Sunday, September 15, 2013

in the air…#CEW2013, #NCC strike, other precariat actions

…are they precursors of change or another round of promises? Will momentum continue to build, moving toward a tipping point, a major swerve? I'm still working on another change post, building off the last. The concept no sooner gels than something pops up to change it. Change is like that. This is not about change but not quite not about change. Starting as a gap fill post, it has come to feel more like watching for the wave.

Screen Shot 2013-09-10 at 4.08.07 PMWith a month and a half to go, a new Campus Equity Week page launched. What did Mission Control used to say? We have lift-off. Later than advised but well ahead of the 2009 and 2011 late starts.

From its inception, CEW was as a genuine grassroots effort. Yet without the focus of a dedicated home base and a point person designated to round up, report, announce and share resources, it was not thriving as it had earlier. Not that anyone wanted to see it go, but there was no concerted effort for a large scale push. Pockets of activities persisted on scattered campuses.
Pages archived from halcyon Equity Weeks past ~ 2001200320052007 and the AAUP's resource page online remained available as reminder and resources for individual campuses. Canada's Fair Employment Week fared better, perhaps for being annual rather than biennial, updating resources and having a home on CAUT.

In counterpoint...

For a few days, striking Nassau Community College adjuncts defied the NY Taylor Law. 150-200 adjuncts out of over 1200 were on the picket line.  Turnout number matter less than the determination. The Nassau AFA page has a separate page on media coverage. From the Newsday video clip and pictures on the AFA page, we see  that the strikers are older adjuncts. Where are the younger ones? Where are adjuncts from nearby community colleges? The Taylor Law prohibits public employee strikes, But can it prohibit non-striking public employees from supporting strikers on their own time? Other adjunct groups sent messages and offers of support but, it would seem, no bodies to join Charles Loiacono's crew on the picket line. On the other side of the country, Paul Haeder expressed appropriate outrage in his School Yard Fights column in Dissident Voice.

We must look a sorry bunch to fast food workers, Wal-Mart workers and the valiant adjuncts of NCC on their picket lines. They are willing to risk change. We watched and cheered politely. All are marker buoys, each bearing different messages, some encrypted.


  1. Never you, Vanessa! This poem reminds me of you ;-)

    A Coat

    I MADE my song a coat
    Covered with embroideries
    Out of old mythologies
    From heel to throat;
    But the fools caught it,
    Wore it in the world's eyes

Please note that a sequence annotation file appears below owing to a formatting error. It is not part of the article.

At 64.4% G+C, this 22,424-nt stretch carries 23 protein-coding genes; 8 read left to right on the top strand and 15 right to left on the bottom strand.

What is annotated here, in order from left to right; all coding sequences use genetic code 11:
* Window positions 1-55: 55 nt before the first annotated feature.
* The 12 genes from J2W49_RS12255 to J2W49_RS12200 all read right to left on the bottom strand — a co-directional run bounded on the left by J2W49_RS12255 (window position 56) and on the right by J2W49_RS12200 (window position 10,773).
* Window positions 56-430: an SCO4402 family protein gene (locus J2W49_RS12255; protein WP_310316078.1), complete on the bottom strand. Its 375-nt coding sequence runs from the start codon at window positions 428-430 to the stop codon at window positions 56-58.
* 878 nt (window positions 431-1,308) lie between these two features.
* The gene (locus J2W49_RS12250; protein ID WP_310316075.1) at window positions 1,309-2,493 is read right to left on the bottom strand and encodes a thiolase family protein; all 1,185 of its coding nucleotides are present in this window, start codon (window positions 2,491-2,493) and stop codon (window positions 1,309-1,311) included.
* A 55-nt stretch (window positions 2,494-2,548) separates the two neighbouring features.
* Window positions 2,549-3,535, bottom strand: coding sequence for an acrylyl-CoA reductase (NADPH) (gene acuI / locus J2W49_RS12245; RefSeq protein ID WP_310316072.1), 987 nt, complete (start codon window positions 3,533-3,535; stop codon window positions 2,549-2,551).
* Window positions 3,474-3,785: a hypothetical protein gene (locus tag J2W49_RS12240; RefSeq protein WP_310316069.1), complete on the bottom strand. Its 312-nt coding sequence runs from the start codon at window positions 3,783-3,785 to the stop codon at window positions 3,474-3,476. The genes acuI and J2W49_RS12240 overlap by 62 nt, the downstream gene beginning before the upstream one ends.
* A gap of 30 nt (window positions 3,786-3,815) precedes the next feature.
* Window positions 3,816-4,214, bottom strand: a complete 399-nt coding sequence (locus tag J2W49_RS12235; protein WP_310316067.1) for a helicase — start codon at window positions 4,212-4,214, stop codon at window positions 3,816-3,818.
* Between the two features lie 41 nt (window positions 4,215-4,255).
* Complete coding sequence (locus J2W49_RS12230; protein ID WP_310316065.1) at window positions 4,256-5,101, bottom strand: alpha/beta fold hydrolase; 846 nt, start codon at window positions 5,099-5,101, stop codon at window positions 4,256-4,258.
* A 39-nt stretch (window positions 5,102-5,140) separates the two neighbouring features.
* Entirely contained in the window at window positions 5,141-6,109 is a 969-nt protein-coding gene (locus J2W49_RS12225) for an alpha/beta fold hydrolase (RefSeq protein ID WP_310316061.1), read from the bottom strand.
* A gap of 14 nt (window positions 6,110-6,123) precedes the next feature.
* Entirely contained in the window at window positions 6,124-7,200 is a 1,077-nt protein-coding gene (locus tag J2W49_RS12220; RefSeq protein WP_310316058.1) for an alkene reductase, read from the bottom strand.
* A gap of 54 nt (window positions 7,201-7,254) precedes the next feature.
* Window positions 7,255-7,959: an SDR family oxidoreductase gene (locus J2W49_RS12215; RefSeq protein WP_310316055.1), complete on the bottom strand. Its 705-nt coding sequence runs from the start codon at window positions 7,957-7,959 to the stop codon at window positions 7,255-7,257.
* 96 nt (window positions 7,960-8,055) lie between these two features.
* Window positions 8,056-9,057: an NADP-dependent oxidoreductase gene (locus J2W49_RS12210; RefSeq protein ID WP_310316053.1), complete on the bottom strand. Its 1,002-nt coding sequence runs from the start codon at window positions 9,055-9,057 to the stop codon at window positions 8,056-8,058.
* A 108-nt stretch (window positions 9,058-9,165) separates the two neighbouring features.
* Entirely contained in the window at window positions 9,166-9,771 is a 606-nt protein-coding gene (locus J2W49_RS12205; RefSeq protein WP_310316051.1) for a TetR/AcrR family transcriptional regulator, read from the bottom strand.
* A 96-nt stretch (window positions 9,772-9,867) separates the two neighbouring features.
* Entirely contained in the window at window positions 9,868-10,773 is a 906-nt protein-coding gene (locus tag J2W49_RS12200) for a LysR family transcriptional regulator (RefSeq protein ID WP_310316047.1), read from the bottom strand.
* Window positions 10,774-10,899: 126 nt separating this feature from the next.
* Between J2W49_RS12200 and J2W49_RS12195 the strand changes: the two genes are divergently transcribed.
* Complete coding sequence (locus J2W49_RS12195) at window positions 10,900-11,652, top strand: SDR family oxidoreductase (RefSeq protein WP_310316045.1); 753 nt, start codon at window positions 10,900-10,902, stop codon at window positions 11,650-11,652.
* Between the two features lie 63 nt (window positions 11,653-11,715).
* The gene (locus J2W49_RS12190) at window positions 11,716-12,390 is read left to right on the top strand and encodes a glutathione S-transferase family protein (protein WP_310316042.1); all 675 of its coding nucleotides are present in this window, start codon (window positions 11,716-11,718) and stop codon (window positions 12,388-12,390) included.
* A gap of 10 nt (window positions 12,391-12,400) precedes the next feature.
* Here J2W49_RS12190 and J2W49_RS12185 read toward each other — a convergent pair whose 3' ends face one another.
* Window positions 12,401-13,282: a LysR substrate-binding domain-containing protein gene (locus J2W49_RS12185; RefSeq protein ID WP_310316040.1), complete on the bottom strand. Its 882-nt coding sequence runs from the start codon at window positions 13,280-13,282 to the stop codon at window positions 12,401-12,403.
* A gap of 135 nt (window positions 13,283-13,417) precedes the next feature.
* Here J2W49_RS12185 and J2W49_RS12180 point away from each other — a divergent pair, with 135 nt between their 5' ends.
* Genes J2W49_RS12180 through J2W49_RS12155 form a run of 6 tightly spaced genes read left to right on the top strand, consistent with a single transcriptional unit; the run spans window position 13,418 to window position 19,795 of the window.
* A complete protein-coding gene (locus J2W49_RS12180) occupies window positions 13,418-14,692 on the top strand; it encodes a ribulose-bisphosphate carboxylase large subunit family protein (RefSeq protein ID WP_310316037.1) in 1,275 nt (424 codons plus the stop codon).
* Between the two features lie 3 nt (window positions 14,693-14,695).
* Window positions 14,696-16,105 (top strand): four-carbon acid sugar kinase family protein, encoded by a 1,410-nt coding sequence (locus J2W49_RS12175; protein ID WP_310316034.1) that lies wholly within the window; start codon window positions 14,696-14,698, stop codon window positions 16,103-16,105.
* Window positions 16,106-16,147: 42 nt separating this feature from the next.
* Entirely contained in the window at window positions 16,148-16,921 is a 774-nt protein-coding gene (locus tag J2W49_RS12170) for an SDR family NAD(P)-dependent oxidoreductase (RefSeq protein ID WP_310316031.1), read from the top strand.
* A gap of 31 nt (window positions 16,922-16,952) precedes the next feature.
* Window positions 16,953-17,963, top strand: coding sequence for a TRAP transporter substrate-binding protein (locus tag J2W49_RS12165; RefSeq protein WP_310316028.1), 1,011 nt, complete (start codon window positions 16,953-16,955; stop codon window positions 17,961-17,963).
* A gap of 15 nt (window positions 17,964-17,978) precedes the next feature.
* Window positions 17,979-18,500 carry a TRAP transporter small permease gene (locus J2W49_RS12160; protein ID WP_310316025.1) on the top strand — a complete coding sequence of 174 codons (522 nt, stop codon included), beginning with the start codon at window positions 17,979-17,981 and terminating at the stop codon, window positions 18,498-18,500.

As though they'd wrought it.
    Song, let them take it,
    For there's more enterprise
    In walking naked.

    William Butler Yeats

  2. an appropriately re-gendered Sailing to Byzantium might be more in order...LOL. For that endgame genre though, I prefer Dylan Thomas, not going gentle anywhere, by owl light or otherwise. Besides, I'm Welsh.

  3. Apropos, most definitely yes, hahahaha! Still, you are a fighter, always. And I can see you quoting those lines: "For there's more enterprise/In walking naked." Isn't this what you constantly do, going against the grain, no matter the consequences?

  4. For my explanation as to why there were only 200 out of 1200 adjuncts on strike at NCC, I suggest a thorough reading of my blog post "Concerning Strikes" at

    1. Thank you for commenting Paul, but isn't this just a bit late to be responding to a year old post? Considering campaigning nature of your link, I cannot help but wonder if you are more interested in "now" than "then."

      As any search (which I, in my turn suggest) would show, I have been following Nassau adjuncts since the strike and posting about them. I would certainly welcome a balanced guest post presenting all slates and sides, including the decertification attempt.

      As someone who runs a lot of has been blogging since 2006, three months is a baby blog ~ and imnsho does not sound very "personal."

      PS you need to code links manually for them to display as active in Blogger comments:

  5. Dear Vanessa,

    Thank you for replying. It is true that my blog is a campaign blog, which perhaps I should have explained upfront, however I believe it's nature or purpose is very apparent and self-explanatory. 

    In either case, I would have to answer your question "isn't this just a bit late", concerning my reply on the topic of the AFA strike of 2013, with a resounding "NO" for three reasons:

    1) First, even "now" it is valuable for union members to learn more about how and why a strike, called by what arguable was one of the most powerful adjunct unions in the country, failed so miserably and had such poor participation.

    2) Second, a year later is a very timely moment due to the fact that the Adjunct Faculty Association is still being rocked by the events of the 2013 strike right "now". Namely the one thousand or so adjuncts who were just fined $1,000, mid September 2014, by the AFA union president.